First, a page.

A GROUP of traders on Monday urged the Supreme Court to stop the rehabilitation and expansion of the Mactan Cebu International Airport (MCIA) by GMR-Megawide Cebu Airport Corp., which won the P14.4 billion deal.
In an 11-page petition for certiorari, Business for Progress Movement also requested the High Court to halt the turnover of the operations and maintenance MCIA to GMR-Megawide.
The group, represented by President Medardo Deacosta Jr., argued that the project should not push through because GMR Megawide “has no financial capacity to undertake the rehabilitation and expansion of the [MCIA]”.
GMR Megawide is a consortium of local firm Megawide Construction Corp. and Bangalore-based GMR Infrastructure Ltd.
The group said that great and irreparable injury would result once the project is awarded to the corporation.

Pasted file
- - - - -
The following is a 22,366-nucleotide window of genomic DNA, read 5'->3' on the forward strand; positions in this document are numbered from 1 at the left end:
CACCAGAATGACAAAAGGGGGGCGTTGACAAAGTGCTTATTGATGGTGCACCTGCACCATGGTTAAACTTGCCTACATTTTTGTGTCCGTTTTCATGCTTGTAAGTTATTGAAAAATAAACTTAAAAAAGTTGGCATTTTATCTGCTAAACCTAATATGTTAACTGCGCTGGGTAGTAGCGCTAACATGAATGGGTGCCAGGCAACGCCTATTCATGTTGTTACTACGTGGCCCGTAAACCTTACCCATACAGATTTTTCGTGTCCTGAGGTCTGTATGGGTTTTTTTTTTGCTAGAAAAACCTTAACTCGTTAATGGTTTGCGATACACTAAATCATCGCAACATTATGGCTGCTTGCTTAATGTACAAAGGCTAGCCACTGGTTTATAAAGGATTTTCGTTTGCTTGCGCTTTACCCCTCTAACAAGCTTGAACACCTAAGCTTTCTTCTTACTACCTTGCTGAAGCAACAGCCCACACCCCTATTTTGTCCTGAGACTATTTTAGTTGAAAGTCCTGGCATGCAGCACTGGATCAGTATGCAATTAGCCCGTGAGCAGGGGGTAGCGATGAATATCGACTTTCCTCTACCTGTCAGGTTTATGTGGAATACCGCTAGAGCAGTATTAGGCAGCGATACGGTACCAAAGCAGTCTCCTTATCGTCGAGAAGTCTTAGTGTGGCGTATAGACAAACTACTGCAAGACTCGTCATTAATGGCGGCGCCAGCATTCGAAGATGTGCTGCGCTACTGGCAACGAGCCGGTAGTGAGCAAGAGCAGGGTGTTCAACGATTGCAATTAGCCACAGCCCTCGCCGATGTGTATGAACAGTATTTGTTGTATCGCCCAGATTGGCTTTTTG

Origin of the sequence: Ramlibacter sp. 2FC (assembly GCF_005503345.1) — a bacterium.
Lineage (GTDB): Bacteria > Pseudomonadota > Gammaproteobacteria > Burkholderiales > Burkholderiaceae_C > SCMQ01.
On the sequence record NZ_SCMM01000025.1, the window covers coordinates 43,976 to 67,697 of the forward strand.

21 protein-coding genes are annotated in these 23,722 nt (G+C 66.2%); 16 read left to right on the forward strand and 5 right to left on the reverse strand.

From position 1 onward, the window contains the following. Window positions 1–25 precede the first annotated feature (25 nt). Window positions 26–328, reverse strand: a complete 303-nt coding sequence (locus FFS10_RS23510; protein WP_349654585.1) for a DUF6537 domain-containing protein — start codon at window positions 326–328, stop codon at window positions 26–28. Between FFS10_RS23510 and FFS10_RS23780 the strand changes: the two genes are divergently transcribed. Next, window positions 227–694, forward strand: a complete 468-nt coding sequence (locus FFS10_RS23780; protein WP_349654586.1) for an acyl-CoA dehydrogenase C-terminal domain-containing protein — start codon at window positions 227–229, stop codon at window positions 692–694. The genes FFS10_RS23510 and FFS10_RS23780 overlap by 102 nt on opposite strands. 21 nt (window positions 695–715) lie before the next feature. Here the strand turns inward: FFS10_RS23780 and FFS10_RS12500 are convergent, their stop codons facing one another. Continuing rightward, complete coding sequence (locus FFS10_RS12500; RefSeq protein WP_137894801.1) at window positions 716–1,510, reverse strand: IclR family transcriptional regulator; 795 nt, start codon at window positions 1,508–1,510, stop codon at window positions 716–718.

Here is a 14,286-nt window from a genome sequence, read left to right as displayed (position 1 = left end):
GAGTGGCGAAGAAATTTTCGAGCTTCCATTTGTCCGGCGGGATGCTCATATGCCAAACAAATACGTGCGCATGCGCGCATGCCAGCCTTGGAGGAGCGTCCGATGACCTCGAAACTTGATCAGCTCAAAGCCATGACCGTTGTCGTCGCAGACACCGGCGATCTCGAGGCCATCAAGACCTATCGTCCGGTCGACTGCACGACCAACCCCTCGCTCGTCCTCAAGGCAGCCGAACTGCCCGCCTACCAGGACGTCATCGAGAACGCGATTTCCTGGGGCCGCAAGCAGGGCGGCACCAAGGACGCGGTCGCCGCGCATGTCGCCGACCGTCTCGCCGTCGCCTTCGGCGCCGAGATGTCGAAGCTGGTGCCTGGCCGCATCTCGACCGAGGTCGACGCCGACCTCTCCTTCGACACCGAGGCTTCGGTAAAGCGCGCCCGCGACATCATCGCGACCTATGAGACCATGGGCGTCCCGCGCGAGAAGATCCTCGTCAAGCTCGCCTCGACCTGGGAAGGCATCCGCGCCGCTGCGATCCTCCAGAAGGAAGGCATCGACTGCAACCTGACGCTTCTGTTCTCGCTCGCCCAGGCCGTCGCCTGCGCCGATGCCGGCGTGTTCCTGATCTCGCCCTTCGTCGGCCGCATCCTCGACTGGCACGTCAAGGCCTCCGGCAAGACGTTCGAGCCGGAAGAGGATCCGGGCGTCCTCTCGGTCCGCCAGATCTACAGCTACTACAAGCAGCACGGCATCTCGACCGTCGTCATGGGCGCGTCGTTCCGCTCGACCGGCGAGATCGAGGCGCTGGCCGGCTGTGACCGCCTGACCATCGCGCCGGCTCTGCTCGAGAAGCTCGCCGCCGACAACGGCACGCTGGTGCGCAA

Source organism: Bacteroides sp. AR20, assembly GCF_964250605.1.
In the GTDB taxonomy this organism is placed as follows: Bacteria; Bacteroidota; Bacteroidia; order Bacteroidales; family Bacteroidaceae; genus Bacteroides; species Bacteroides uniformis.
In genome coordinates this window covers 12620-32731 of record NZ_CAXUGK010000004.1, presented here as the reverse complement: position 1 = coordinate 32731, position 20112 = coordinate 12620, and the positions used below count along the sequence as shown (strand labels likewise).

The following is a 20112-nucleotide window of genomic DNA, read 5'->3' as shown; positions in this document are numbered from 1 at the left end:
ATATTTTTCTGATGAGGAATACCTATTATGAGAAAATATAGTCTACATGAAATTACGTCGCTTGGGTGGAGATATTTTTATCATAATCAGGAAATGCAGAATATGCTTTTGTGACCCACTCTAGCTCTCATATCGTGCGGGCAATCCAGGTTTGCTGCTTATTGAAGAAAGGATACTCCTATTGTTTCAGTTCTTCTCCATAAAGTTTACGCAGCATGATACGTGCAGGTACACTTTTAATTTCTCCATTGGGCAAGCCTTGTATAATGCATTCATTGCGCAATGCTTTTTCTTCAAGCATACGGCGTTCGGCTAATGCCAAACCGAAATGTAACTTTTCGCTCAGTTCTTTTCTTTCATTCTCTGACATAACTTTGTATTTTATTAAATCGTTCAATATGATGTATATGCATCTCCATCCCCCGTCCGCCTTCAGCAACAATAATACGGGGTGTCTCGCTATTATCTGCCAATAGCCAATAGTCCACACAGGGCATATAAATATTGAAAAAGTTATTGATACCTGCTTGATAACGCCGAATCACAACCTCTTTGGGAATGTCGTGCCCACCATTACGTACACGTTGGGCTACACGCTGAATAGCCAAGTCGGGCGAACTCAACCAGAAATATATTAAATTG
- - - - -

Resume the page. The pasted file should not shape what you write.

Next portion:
“There appears a clear and present danger that the instant petition… will be rendered nugatory and ineffectual, and that the highest interest of justice will not be served if [the]act complained of —that is, the immediate turnover of the operations of MCIA to [GMR-Megawide] would not be enjoined,” the document read.
The group questioned the financial capacity of the corporation to push through with the project.
“Since [GMR-Megawide] has no financial capacity to start the rehabilitation of MCIA, both [DOTC and GMR-Megawide] had come up with the scheme of imposing an increased rate of terminal fees to cover the operating costs and expansion of the project,” it averred.
“Petitioner also learned that . . . [GMR Infrastructure] had to raise funds through asset sale, equity issue and to divest a few road and power plants in order to pay its corporate debts,” it added.
On April 22, the Department of Transportation and Communication (DOTC) inked a concession deal with GMR-Megawide for the construction of the new MCIA passenger terminal beginning January 2015 up to January 2018. The consortium’s bid for the project was P14.40 billion.
Under the 25-year deal, GMR-Megawide will also develop and expand the present passenger terminal, which is expected to be completed by 2019.